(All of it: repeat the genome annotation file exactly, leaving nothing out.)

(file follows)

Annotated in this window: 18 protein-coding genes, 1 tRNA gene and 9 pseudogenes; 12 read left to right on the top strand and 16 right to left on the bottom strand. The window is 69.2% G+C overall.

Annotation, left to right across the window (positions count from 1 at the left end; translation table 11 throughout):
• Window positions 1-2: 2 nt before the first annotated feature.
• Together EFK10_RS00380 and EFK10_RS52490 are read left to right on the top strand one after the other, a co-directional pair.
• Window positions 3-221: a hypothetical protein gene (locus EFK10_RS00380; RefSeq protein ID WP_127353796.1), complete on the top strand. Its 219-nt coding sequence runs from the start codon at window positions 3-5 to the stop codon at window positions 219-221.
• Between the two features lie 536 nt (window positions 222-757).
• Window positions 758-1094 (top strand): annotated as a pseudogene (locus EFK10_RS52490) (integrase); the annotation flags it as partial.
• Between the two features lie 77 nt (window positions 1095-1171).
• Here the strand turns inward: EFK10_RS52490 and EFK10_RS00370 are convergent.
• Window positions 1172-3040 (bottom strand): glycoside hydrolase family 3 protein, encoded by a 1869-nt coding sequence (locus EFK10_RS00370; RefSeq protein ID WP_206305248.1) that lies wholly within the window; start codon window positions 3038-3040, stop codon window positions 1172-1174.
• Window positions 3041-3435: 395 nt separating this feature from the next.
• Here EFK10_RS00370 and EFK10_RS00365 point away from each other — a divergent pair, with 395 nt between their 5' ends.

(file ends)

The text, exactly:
Annotated in this window: 18 protein-coding genes, 1 tRNA gene and 9 pseudogenes; 12 read left to right on the top strand and 16 right to left on the bottom strand. The window is 69.2% G+C overall.

Annotation, left to right across the window (positions count from 1 at the left end; translation table 11 throughout):
• Window positions 1-2: 2 nt before the first annotated feature.
• Together EFK10_RS00380 and EFK10_RS52490 are read left to right on the top strand one after the other, a co-directional pair.
• Window positions 3-221: a hypothetical protein gene (locus EFK10_RS00380; RefSeq protein ID WP_127353796.1), complete on the top strand. Its 219-nt coding sequence runs from the start codon at window positions 3-5 to the stop codon at window positions 219-221.
• Between the two features lie 536 nt (window positions 222-757).
• Window positions 758-1094 (top strand): annotated as a pseudogene (locus EFK10_RS52490) (integrase); the annotation flags it as partial.
• Between the two features lie 77 nt (window positions 1095-1171).
• Here the strand turns inward: EFK10_RS52490 and EFK10_RS00370 are convergent.
• Window positions 1172-3040 (bottom strand): glycoside hydrolase family 3 protein, encoded by a 1869-nt coding sequence (locus EFK10_RS00370; RefSeq protein ID WP_206305248.1) that lies wholly within the window; start codon window positions 3038-3040, stop codon window positions 1172-1174.
• Window positions 3041-3435: 395 nt separating this feature from the next.
• Here EFK10_RS00370 and EFK10_RS00365 point away from each other — a divergent pair, with 395 nt between their 5' ends.